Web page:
Hunters asked to help battle chronic wasting disease

Sep 21, 2019, 7:05 PM
Photo: Shutterstock

IDAHO FALLS, Idaho (AP) — The deadly chronic wasting disease — sometimes called “zombie deer disease” — is killing deer, elk and moose in Wyoming, Utah and Montana. It can crush deer and elk populations. It has been detected just a few miles from the Idaho state line. So far, the disease has not been detected in Idaho.

With the main deer hunting season set to open Oct. 10, the Idaho Department of Fish and Game wants help from hunters in combating the spread of the always-deadly neurological disease.

Fish and Game is asking hunters to do two things. First, don’t bring certain parts of deer, elk or moose into Idaho from other states known to have the disease. And, second, stop at check stations or bring your in-state harvest in to be tested.

Because the disease causes brain damage from abnormal forms of the prion protein, hunters are asked not to bring brain or spinal tissue from animals harvested from other states.

Infected animal symptoms include “excessive salivation, drooping head or ears, tremors or shaking and extremely low body weight. The animals may also show no fear of humans or lack coordination,” according to the Fish and Game. Chronic wasting disease is similar to bovine spongiform encephalopathy, or mad cow disease. There is no known cure. There has never been a human case of the disease.

A third effort also is underway to check all road-killed ungulates and animals that might appear to be sick.

“One of the things about (chronic wasting disease) is that it causes some level of stupor in animals, and animals have a higher propensity to get hit by cars if they have (the disease),” said Toby Boudreau, chief of wildlife for Fish and Game. “Some states in the Midwest and Southwest have had as much as five years difference from when they detected it in a roadkill and in the first positive hunter sample.”

Boudreau said that in some places in Idaho nearly as many or more deer are killed by cars and trucks than with rifles. Testing roadkill has become part of the department’s strategy to detect the disease. Boudreau encourages people who salvage roadkill to bring the animal’s head to Fish and Game for testing.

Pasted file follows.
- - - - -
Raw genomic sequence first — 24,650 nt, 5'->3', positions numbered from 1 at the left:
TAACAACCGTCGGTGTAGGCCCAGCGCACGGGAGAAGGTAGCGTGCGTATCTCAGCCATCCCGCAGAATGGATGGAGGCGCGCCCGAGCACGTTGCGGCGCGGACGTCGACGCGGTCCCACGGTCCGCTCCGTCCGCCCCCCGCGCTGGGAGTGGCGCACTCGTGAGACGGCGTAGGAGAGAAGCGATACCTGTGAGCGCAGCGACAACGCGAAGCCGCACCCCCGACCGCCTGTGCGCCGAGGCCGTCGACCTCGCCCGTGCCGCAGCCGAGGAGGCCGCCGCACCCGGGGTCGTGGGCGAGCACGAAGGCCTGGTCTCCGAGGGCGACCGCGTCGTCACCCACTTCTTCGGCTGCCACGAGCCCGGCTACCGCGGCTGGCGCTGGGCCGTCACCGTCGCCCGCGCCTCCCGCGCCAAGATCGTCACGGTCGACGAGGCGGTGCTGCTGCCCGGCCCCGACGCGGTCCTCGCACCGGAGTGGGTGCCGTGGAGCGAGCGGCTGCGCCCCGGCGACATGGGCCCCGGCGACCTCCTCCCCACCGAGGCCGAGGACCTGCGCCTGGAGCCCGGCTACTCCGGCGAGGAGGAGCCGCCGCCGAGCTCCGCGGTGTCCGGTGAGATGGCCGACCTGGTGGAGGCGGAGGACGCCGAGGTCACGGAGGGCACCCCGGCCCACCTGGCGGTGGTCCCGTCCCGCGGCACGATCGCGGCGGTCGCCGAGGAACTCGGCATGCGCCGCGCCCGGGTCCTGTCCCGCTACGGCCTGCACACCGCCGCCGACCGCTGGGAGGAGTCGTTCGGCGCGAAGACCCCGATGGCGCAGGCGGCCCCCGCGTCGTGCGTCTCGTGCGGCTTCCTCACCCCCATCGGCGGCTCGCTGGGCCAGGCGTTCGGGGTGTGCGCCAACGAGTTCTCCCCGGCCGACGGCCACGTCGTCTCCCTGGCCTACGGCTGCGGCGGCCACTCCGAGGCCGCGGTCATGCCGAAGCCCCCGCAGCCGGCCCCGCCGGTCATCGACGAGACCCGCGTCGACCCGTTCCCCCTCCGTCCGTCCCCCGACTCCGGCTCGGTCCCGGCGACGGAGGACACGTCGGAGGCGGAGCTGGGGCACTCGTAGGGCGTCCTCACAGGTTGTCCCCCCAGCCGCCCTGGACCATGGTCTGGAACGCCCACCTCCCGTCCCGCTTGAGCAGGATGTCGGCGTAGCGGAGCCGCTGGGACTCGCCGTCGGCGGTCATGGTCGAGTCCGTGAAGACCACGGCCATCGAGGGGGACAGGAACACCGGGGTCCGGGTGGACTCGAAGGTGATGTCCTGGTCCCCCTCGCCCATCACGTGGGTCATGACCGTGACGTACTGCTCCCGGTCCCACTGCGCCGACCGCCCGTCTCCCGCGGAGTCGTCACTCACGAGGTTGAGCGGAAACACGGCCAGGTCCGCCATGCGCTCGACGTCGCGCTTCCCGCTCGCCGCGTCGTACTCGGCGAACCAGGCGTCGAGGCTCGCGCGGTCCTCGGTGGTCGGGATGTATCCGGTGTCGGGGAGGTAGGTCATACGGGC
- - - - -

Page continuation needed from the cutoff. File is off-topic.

“We train regional staff to pick up roadkill and get a sample,” he said. “We are taking reports and investigating every report of a suspect animal or an animal that’s acting weird and sampling those animals to see if that might be a positive.”

Another recent hunting rule in the fight against chronic wasting disease is a ban on the use of natural urine from deer, elk, moose or caribou. Ungulate urine is sometimes used as a lure by hunters. Disease-carrying prions can be transmitted through animal urine.

Boudreau said Fish and Game has been surveying for chronic wasting disease since 1997 and continues to update its strategy as more knowledge of the disease comes available.

Morgan Pfander, regional wildlife population biologist, said Fish and Game collects samples from an animal’s lymph nodes behind the throat at the base of the skull.

“It’s a pretty scientifically based monitoring effort to be able to detect it in areas where it is most likely to cross the border,” Pfander said. “I think we’re just doing everything we can to keep an eye on it. We’re doing everything we can to keep it out of our state. Hunters being really responsible about where they transport game is a big part of that.”

But with the recent detection of chronic wasting disease in deer near Libby, Mont. — 25 miles from the Idaho Panhandle — and the disease found in deer in Wyoming’s Star Valley — less than 2 miles from the Idaho border — Boudreau said he thinks it’s only a matter of time before “zombie deer” show up in Idaho.

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Hunters asked to help battle chronic wasting disease